About Marine Protected Areas
Lewis and Clark National Wildlife Refuge
The islands and estuary of the Lewis and Clark National Wildlife Refuge have always been a meeting place of waters and people. The Chinook and Cathlamet Indians were famed traders encountered by early European explorers and traders. As Meriwether Lewis, William Clark, and the Corps of Discovery journeyed toward their goal of the Pacific Ocean, they traveled through the estuary of the Columbia River in November 1805. Their notes and journals record our first scientific knowledge of the geography, plants, animals, and native peoples they encountered in the American Northwest. Lewis and Clark passed through the estuary and noted the weather, birds, and land. The refuge today looks much like it did when the Corps of Discovery traveled through.
The earliest archaeological evidence of human habitation in the Columbia River Basin dates to 10,000 B.P. [Before Present Time] The earliest groups lived by fishing, hunting large mammals, and gathering plant foods. One particular root vegetable, the wapato, grows along shallow ponds, swamps, slow moving streams, and was harvested in abundance.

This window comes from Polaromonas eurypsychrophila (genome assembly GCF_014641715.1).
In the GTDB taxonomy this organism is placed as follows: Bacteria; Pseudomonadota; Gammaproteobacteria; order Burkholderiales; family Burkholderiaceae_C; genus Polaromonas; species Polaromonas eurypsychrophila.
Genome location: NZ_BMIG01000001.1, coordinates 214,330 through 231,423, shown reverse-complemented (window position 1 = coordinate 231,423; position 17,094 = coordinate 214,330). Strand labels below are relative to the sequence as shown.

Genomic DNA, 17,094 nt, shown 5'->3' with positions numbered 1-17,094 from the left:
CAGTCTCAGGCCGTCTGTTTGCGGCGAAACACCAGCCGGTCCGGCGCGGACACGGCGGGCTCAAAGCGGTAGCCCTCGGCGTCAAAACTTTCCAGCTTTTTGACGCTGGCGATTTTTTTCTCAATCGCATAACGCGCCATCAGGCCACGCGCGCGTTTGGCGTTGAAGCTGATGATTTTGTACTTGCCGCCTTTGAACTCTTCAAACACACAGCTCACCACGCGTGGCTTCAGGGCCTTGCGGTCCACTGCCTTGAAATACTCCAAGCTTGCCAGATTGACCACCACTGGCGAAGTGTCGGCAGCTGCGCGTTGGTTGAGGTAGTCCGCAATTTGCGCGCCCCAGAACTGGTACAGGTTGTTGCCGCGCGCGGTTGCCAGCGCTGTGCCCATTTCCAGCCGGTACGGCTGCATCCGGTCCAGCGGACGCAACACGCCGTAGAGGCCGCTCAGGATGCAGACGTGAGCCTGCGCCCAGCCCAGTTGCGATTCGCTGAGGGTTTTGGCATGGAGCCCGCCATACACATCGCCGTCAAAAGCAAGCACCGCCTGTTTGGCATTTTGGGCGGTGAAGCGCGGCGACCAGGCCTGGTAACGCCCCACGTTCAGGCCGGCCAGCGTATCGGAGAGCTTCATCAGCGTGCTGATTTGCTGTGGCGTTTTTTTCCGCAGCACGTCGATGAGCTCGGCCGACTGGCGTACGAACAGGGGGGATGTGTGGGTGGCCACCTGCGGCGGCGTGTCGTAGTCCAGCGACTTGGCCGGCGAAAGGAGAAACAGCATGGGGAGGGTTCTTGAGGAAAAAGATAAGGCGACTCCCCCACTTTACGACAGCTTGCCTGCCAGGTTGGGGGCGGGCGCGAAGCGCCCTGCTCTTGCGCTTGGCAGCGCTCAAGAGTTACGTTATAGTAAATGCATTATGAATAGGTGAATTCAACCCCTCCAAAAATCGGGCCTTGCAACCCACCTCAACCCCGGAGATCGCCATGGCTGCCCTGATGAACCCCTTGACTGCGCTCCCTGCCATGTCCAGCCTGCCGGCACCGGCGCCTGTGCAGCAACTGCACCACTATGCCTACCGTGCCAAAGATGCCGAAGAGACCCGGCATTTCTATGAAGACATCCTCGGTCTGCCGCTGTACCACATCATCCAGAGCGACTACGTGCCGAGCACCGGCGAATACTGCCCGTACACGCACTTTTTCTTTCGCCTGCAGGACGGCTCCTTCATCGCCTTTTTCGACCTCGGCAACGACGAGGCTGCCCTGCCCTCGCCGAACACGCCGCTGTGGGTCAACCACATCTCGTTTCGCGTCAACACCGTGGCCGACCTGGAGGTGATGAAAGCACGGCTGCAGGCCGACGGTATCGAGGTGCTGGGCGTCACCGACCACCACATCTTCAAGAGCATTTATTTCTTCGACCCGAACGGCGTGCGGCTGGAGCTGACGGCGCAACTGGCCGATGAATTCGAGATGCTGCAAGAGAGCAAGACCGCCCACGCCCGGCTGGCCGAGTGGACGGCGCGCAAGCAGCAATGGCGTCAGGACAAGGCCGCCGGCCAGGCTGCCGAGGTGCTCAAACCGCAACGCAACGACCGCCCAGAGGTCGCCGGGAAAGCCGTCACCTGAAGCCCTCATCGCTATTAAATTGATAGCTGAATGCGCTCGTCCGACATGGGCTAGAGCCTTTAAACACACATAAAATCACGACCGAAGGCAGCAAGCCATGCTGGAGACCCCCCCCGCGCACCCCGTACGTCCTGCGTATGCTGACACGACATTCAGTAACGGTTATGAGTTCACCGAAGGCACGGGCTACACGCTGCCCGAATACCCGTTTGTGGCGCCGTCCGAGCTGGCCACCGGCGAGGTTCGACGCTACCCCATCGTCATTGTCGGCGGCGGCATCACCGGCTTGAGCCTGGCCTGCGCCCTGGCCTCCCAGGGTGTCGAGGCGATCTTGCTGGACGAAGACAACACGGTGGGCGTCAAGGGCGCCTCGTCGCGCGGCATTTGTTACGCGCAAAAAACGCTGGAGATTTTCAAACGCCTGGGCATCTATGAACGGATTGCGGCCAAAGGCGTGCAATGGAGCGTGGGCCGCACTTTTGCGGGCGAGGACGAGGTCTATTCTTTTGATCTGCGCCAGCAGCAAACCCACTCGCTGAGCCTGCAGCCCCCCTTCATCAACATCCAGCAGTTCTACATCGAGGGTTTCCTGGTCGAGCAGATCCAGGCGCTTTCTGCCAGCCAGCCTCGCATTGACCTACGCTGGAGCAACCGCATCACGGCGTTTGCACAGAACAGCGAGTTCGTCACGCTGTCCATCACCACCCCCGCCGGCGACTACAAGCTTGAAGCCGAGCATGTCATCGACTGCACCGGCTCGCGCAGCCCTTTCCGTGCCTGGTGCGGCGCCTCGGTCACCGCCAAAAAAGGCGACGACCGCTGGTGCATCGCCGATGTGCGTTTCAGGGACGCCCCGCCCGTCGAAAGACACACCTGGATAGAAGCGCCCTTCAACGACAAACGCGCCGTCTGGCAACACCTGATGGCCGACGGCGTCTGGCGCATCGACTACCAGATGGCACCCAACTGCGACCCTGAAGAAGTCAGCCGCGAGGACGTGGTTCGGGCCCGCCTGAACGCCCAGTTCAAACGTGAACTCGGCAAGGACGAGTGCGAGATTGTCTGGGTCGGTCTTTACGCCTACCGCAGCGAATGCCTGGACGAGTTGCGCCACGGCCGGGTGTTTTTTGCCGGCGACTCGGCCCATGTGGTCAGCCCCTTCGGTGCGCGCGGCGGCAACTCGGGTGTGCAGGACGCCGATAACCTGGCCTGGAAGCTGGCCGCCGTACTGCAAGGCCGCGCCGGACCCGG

For 200 river miles (322 km), from the ocean to above the city of The Dalles, Oregon, the Columbia River was home to peoples speaking several related Chinookan languages, beginning with the Chinook on the north bank and the Clatsop on the south side. The banks of the Columbia River were studded with villages of large rectangular longhouses constructed of huge cedar planks. The natural abundance of the region, including five types of salmon, wapato, camas, and other bulbs, berries, and many other plant and animal resources, sustained a complex culture, and made the lower Columbia one of the most heavily populated and richest areas north of Mexico.
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